Buck Heath

Prior to departure, Buck Heath’s wife, who wasn’t going, knew way more about the trip than he did. Intent on avoiding preconceived notions, he purposely did no research and asked her not to tell him anything.


No amount of study or photographs could have prepared him for the magnitude of natural beauty he experienced. “I was not expecting the sky which never ends,” he recalls. “It seems way bigger there, even than Montana or Saskatchewan. And it’s pretty cool to have to stop on the side of the road and let a herd of elephants cross.”


Buck grew into his motorcycle safari gradually, never intending to go to Africa. Co-owner of a Medicine Hat mechanical contracting firm, he and his business partner travel somewhere every year. While at the 2013 Calgary Motorcycle Show, they happened to walk past the Renedian booth on their way to the Sierre Madre booth, intending to put a deposit on a trip to Mexico. Rene’s talk of gravel roads, animals they’d never seen, and a culture they’d never experienced, changed their trajectory and they booked the Victoria Falls to Cape Town Safari for 2015.

In 15 years of riding, the pair had stuck mostly to asphalt. While they enjoyed gravel and off-road riding, there never seemed to be a suitable opportunity to try it. Not wanting to get to Africa totally unprepared, they rode 200 exciting kilometers before leaving.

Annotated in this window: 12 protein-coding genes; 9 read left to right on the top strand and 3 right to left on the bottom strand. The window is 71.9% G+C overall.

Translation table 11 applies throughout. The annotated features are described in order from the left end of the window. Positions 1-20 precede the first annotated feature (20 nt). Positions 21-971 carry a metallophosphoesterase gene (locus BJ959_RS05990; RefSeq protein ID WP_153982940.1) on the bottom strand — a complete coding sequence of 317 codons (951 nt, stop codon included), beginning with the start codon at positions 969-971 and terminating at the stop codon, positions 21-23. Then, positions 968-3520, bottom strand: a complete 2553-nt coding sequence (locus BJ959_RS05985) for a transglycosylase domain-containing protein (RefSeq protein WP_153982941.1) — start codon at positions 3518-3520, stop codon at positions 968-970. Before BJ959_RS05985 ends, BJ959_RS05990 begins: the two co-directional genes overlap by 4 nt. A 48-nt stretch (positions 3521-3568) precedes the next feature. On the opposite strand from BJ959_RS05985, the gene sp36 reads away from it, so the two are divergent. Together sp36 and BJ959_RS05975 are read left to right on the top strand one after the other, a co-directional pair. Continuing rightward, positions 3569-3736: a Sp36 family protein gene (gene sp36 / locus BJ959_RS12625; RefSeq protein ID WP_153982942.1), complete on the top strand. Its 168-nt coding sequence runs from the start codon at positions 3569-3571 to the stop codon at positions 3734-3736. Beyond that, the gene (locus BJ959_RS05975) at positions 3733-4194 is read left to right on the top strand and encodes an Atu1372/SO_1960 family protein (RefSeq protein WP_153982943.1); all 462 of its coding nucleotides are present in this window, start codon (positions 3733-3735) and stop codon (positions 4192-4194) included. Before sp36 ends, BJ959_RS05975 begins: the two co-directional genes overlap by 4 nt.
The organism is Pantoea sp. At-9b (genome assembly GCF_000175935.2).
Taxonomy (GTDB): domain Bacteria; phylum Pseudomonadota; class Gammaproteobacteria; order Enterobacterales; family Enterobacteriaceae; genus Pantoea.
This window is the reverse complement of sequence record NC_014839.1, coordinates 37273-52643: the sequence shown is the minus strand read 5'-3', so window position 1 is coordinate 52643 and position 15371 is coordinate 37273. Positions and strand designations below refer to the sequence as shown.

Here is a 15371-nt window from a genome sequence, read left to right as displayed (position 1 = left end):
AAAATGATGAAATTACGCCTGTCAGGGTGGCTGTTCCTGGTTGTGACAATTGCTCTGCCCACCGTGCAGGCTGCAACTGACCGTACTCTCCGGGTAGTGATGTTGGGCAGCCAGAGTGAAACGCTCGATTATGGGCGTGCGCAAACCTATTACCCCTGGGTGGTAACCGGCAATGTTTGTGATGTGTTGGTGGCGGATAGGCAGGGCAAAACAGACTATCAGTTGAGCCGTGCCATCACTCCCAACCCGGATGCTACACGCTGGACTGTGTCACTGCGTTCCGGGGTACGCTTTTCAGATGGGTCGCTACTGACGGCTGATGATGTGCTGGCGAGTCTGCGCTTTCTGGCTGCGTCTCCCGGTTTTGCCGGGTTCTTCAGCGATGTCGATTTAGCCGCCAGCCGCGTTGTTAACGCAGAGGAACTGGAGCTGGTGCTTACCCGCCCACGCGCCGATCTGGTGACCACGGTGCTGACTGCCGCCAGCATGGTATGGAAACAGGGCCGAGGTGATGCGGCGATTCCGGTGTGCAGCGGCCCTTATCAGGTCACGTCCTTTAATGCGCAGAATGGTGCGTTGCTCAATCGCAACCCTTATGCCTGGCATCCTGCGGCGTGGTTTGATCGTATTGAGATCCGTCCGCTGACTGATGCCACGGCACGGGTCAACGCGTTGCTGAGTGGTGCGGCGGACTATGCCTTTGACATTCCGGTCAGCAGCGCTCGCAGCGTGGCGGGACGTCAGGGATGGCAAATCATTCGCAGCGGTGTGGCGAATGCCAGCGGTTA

“Riding the African gravel was something I was most looking forward to,” says Buck. “It was also the thing I feared the most.” As it turned out, the surface was more like hard packed dirt with some sandy sections. “Once we got used to it, we had no problem,” he continues, “but I recommend practicing before you go.”

He got his initiation on their first day of travel, along with a lesson on the mystique of Africa. “We rode 200 km of gravel and saw fewer than five cars. Rounding a corner in the middle of nowhere, we came upon a gas station that also sells apple pie and it was packed with people!”

Every day was fun and different. The first time they hit sandy stuff he asked himself what he was doing there but it didn’t take long to get the hang of it and really enjoy the feeling.


Hard-pressed to name a natural highlight, he zeroed in on Soussevlei. “The massive dunes and petrified forests were breathtaking. The whole experience was so relaxing and fun, playing like kids and running down the dunes!“


Although all the food was delectable, he really fancied Malva pudding, a national dish he enjoyed 30 days in a row.


Grandeur and exotic animals aside, it was the people who made the trip incredible. “The rural people don’t have a whole lot yet are dressed very well with children in bright clothes, their English is better than ours, and they’re proud of who they are,” he says. “They were gracious, welcoming, and happy to chat with us.”


“The people on our trip were wonderful too,” he continues. “Kibitzing, pitching in to lend a hand, and camaraderie were the order of the day.” He’s made friends for life and already gone to Palm Springs to visit some of them.

Buck was gone a month, incorporating additional days both before and after the formal portion of the trip to take in even more of Africa—like riding elephants, walking with lions, and shark cage diving.


Initial reluctance has transformed into a desire to go back with his wife, likely on the Garden Tour.


Photo Credits: Buck Heath